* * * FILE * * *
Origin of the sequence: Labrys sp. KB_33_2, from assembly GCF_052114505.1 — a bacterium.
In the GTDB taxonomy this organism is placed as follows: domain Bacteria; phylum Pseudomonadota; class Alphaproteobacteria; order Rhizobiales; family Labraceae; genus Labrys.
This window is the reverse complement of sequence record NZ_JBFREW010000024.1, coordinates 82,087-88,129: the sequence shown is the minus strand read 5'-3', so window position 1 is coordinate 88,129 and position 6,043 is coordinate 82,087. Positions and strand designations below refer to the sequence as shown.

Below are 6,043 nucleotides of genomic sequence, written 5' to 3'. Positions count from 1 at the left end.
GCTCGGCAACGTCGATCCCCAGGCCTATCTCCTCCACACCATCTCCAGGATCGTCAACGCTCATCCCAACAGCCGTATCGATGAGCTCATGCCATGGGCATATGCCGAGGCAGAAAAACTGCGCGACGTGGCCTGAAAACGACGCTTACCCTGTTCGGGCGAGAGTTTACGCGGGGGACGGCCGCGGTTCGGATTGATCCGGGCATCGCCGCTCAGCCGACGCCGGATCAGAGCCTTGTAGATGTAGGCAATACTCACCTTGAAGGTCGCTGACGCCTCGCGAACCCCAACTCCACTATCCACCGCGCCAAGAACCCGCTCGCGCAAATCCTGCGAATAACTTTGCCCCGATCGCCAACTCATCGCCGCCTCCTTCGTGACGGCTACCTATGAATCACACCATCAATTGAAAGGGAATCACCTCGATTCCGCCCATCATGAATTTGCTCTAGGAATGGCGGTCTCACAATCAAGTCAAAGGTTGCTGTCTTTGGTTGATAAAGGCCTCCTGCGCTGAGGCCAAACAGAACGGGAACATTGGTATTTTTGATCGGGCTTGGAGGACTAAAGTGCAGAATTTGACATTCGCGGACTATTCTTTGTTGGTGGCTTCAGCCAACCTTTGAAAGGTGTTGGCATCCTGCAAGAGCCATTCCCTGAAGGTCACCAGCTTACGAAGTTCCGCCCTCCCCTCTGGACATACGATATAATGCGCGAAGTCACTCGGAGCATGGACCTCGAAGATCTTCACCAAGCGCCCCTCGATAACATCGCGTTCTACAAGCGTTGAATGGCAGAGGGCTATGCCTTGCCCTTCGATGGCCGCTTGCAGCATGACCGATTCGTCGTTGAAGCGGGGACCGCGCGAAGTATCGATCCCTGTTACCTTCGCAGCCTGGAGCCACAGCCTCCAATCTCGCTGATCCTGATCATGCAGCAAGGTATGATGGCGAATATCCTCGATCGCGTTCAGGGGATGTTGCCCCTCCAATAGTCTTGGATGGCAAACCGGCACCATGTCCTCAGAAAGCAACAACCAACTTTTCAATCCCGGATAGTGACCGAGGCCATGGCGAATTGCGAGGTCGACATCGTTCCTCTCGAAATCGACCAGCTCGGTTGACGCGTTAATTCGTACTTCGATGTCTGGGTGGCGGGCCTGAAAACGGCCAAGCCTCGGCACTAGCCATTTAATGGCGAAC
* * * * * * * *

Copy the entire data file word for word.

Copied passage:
Origin of the sequence: Labrys sp. KB_33_2, from assembly GCF_052114505.1 — a bacterium.
In the GTDB taxonomy this organism is placed as follows: domain Bacteria; phylum Pseudomonadota; class Alphaproteobacteria; order Rhizobiales; family Labraceae; genus Labrys.
This window is the reverse complement of sequence record NZ_JBFREW010000024.1, coordinates 82,087-88,129: the sequence shown is the minus strand read 5'-3', so window position 1 is coordinate 88,129 and position 6,043 is coordinate 82,087. Positions and strand designations below refer to the sequence as shown.

Below are 6,043 nucleotides of genomic sequence, written 5' to 3'. Positions count from 1 at the left end.
GCTCGGCAACGTCGATCCCCAGGCCTATCTCCTCCACACCATCTCCAGGATCGTCAACGCTCATCCCAACAGCCGTATCGATGAGCTCATGCCATGGGCATATGCCGAGGCAGAAAAACTGCGCGACGTGGCCTGAAAACGACGCTTACCCTGTTCGGGCGAGAGTTTACGCGGGGGACGGCCGCGGTTCGGATTGATCCGGGCATCGCCGCTCAGCCGACGCCGGATCAGAGCCTTGTAGATGTAGGCAATACTCACCTTGAAGGTCGCTGACGCCTCGCGAACCCCAACTCCACTATCCACCGCGCCAAGAACCCGCTCGCGCAAATCCTGCGAATAACTTTGCCCCGATCGCCAACTCATCGCCGCCTCCTTCGTGACGGCTACCTATGAATCACACCATCAATTGAAAGGGAATCACCTCGATTCCGCCCATCATGAATTTGCTCTAGGAATGGCGGTCTCACAATCAAGTCAAAGGTTGCTGTCTTTGGTTGATAAAGGCCTCCTGCGCTGAGGCCAAACAGAACGGGAACATTGGTATTTTTGATCGGGCTTGGAGGACTAAAGTGCAGAATTTGACATTCGCGGACTATTCTTTGTTGGTGGCTTCAGCCAACCTTTGAAAGGTGTTGGCATCCTGCAAGAGCCATTCCCTGAAGGTCACCAGCTTACGAAGTTCCGCCCTCCCCTCTGGACATACGATATAATGCGCGAAGTCACTCGGAGCATGGACCTCGAAGATCTTCACCAAGCGCCCCTCGATAACATCGCGTTCTACAAGCGTTGAATGGCAGAGGGCTATGCCTTGCCCTTCGATGGCCGCTTGCAGCATGACCGATTCGTCGTTGAAGCGGGGACCGCGCGAAGTATCGATCCCTGTTACCTTCGCAGCCTGGAGCCACAGCCTCCAATCTCGCTGATCCTGATCATGCAGCAAGGTATGATGGCGAATATCCTCGATCGCGTTCAGGGGATGTTGCCCCTCCAATAGTCTTGGATGGCAAACCGGCACCATGTCCTCAGAAAGCAACAACCAACTTTTCAATCCCGGATAGTGACCGAGGCCATGGCGAATTGCGAGGTCGACATCGTTCCTCTCGAAATCGACCAGCTCGGTTGACGCGTTAATTCGTACTTCGATGTCTGGGTGGCGGGCCTGAAAACGGCCAAGCCTCGGCACTAGCCATTTAATGGCGAAC